Continuous and intentional violations of peace deal and meekness of the government to take any corrective measure created a vicious cycle of state-of-flux and lawlessness. …Because of frequent indefinite strikes, distribution of citizenship cards across Terai and collection names for voters’ list has been severely affected.
By Chattra Bahadur
A leading daily newspaper recently published the results of the survey stating that almost 70% of the respondents pointed out that the foremost challenge before the government is to maintain law and order situation. And the response is not entirely surprising. We are witnessing frequent and increasingly violent indefinite strikes, shortages and unavailability of essential food items, rocketing price rise with shrinking job opportunities, growing insecurity, etc. At the time of height of the Maoist insurgency, it was often reported that the presence of the government was restricted to the capital and the district headquarters only. However, at present, it appears that the government is not even present in the capital or in the district headquarters.
After the fall of the royal regime and the Seven Party Alliance (SPA) coming into power, the Maoists returned to the negotiating table; and finally, the peace deal was brokered. The longstanding demand of the Constituent Assembly was agreed upon and, in return, the Maoists renounced their armed struggle. For the most Nepalese, it was huge relief and offered a ray of hope of elusive political stability and prosperity.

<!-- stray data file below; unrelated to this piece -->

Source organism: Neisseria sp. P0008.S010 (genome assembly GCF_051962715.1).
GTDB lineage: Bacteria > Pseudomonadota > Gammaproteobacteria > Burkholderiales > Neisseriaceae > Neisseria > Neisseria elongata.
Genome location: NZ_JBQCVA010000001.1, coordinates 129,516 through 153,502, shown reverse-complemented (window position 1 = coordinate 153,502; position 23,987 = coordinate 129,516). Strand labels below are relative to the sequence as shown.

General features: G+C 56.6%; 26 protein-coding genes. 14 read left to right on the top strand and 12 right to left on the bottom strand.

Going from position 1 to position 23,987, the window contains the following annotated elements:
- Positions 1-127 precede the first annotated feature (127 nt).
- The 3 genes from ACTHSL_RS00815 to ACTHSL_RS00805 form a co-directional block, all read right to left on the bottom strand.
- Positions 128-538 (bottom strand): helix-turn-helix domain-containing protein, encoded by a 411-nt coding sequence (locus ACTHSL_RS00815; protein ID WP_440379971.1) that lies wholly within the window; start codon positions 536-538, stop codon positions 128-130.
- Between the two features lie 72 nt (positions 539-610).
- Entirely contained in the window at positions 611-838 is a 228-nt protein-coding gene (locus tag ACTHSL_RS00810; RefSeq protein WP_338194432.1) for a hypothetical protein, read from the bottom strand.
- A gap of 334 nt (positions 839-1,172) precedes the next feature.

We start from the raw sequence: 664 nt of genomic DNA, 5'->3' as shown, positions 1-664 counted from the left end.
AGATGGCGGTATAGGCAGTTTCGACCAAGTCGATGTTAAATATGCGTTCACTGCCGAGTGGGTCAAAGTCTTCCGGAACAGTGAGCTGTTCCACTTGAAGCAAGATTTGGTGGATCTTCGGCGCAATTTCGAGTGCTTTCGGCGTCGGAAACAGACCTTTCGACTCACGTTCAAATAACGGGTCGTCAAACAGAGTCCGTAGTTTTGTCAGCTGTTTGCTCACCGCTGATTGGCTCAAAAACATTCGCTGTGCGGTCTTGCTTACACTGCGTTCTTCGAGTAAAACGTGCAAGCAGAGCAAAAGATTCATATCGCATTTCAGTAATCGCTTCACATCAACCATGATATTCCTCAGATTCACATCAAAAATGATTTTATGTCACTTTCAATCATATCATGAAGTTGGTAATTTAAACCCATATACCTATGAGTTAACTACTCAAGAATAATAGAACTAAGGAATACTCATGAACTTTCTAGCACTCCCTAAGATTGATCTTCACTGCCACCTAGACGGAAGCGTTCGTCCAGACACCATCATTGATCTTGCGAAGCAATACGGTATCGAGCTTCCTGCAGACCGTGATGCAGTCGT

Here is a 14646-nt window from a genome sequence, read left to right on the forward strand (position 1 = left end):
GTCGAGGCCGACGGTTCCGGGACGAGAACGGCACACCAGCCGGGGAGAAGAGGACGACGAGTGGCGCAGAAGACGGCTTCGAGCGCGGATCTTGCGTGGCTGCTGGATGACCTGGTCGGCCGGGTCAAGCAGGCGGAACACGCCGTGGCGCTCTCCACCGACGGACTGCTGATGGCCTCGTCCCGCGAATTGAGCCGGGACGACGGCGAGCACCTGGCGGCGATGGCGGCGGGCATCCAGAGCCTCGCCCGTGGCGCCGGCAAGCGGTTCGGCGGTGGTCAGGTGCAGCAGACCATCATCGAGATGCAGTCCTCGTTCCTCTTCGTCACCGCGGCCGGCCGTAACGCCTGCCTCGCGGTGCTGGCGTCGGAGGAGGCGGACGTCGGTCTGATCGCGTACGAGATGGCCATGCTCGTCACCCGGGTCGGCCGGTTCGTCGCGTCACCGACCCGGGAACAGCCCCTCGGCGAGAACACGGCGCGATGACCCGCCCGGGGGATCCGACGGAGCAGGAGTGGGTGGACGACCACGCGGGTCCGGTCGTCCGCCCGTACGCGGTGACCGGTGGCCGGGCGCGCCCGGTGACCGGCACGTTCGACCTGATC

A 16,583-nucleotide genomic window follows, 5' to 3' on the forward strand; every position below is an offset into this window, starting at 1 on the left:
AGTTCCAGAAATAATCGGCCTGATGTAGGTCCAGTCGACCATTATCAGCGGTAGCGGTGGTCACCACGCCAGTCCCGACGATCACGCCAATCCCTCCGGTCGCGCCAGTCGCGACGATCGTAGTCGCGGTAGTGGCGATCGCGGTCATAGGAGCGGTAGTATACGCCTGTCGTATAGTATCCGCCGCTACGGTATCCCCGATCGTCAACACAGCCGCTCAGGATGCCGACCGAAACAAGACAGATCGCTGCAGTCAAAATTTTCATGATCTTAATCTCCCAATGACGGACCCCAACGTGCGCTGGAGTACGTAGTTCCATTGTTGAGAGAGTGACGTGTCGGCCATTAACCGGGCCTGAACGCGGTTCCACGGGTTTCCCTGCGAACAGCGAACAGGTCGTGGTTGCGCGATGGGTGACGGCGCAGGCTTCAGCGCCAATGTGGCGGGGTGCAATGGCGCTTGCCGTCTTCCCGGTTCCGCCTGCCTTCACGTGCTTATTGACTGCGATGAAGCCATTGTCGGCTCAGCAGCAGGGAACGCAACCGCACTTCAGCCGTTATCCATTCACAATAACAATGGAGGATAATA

However, hopes of people were dashed soon to considerable extent when the Maoists could not forego their love for brute force, intimidating tactics, kidnapping, open extortion (often phrased as willful donation), forced indoctrination, swift rebuttal and brutal repression of any opposition, and the top leadership continuously being in state of denial of all the wrongdoings of cadres instead of taking disciplinary action. At the same time, the SPA government stood as a silent spectator even when the Maoists violated every single article of peace accord citing lame excuse of ‘fragile peace process’ and ‘still looming threat of reactionary and regressive forces’. And inability to enforce the peace deal in the letter and spirit, and inability to enforce strict measures for each violation on the part of the government have significant share wherein any sane Nepalese sees a remote chance of normalcy coming back.
Passive posture of the government to take any concrete stand on any issue has cost the nation dear. Continuous and intentional violations of peace deal and meekness of the government to take any corrective measure created a vicious cycle of state-of-flux and lawlessness. It is becoming evident that brutality and devastation of any nature could be justified as a political compulsion and crucial means to achieve the end without accepting any moral responsibility of such actions. All these actions have gained new ‘respectability’ and ‘acceptability’. The organizers of indefinite strikes dominate media space upholding such actions as ‘venting frustration’ in response to the government apathy and police brutality. In the end, they hold the government and reactionary elements responsible for all the damages because, in any case, their demands are genuine and their protests were peaceful. The civic society and human rights activists find the government and ‘unseen forces’ (regressive and reactionary forces) accountable for loss of lives and damage of property. The government surprisingly does not respond either positively or negatively. Continue reading Complexity in Nepali Politics